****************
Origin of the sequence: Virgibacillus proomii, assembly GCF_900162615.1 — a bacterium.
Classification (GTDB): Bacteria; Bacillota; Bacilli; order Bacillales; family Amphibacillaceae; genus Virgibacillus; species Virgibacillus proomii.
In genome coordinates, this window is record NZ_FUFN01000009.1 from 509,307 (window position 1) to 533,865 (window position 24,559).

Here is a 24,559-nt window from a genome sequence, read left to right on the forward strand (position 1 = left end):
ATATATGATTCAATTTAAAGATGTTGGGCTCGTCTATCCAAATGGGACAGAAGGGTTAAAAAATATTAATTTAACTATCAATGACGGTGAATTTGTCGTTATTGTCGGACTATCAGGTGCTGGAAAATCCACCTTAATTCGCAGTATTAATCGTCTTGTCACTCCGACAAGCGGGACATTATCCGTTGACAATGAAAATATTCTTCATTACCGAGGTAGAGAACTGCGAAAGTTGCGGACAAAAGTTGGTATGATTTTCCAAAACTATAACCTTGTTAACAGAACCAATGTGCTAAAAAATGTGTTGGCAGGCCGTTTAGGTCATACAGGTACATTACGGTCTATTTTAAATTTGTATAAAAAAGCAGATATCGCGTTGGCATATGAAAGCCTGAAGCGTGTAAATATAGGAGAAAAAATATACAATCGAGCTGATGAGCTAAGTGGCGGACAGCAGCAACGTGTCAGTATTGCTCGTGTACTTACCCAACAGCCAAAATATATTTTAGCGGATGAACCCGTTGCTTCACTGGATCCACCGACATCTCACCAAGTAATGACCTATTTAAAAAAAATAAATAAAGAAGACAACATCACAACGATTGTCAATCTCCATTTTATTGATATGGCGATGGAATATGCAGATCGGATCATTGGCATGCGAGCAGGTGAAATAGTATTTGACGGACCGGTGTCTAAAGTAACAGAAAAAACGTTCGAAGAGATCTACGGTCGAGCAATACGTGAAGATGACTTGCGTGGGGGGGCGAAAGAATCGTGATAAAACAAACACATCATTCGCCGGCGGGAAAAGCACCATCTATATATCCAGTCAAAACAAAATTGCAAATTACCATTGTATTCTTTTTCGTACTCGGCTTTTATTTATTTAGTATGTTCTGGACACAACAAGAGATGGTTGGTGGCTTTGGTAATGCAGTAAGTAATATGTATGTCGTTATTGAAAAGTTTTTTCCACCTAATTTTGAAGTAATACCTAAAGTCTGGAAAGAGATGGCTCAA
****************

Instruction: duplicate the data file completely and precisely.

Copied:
Origin of the sequence: Virgibacillus proomii, assembly GCF_900162615.1 — a bacterium.
Classification (GTDB): Bacteria; Bacillota; Bacilli; order Bacillales; family Amphibacillaceae; genus Virgibacillus; species Virgibacillus proomii.
In genome coordinates, this window is record NZ_FUFN01000009.1 from 509,307 (window position 1) to 533,865 (window position 24,559).

Here is a 24,559-nt window from a genome sequence, read left to right on the forward strand (position 1 = left end):
ATATATGATTCAATTTAAAGATGTTGGGCTCGTCTATCCAAATGGGACAGAAGGGTTAAAAAATATTAATTTAACTATCAATGACGGTGAATTTGTCGTTATTGTCGGACTATCAGGTGCTGGAAAATCCACCTTAATTCGCAGTATTAATCGTCTTGTCACTCCGACAAGCGGGACATTATCCGTTGACAATGAAAATATTCTTCATTACCGAGGTAGAGAACTGCGAAAGTTGCGGACAAAAGTTGGTATGATTTTCCAAAACTATAACCTTGTTAACAGAACCAATGTGCTAAAAAATGTGTTGGCAGGCCGTTTAGGTCATACAGGTACATTACGGTCTATTTTAAATTTGTATAAAAAAGCAGATATCGCGTTGGCATATGAAAGCCTGAAGCGTGTAAATATAGGAGAAAAAATATACAATCGAGCTGATGAGCTAAGTGGCGGACAGCAGCAACGTGTCAGTATTGCTCGTGTACTTACCCAACAGCCAAAATATATTTTAGCGGATGAACCCGTTGCTTCACTGGATCCACCGACATCTCACCAAGTAATGACCTATTTAAAAAAAATAAATAAAGAAGACAACATCACAACGATTGTCAATCTCCATTTTATTGATATGGCGATGGAATATGCAGATCGGATCATTGGCATGCGAGCAGGTGAAATAGTATTTGACGGACCGGTGTCTAAAGTAACAGAAAAAACGTTCGAAGAGATCTACGGTCGAGCAATACGTGAAGATGACTTGCGTGGGGGGGCGAAAGAATCGTGATAAAACAAACACATCATTCGCCGGCGGGAAAAGCACCATCTATATATCCAGTCAAAACAAAATTGCAAATTACCATTGTATTCTTTTTCGTACTCGGCTTTTATTTATTTAGTATGTTCTGGACACAACAAGAGATGGTTGGTGGCTTTGGTAATGCAGTAAGTAATATGTATGTCGTTATTGAAAAGTTTTTTCCACCTAATTTTGAAGTAATACCTAAAGTCTGGAAAGAGATGGCTCAA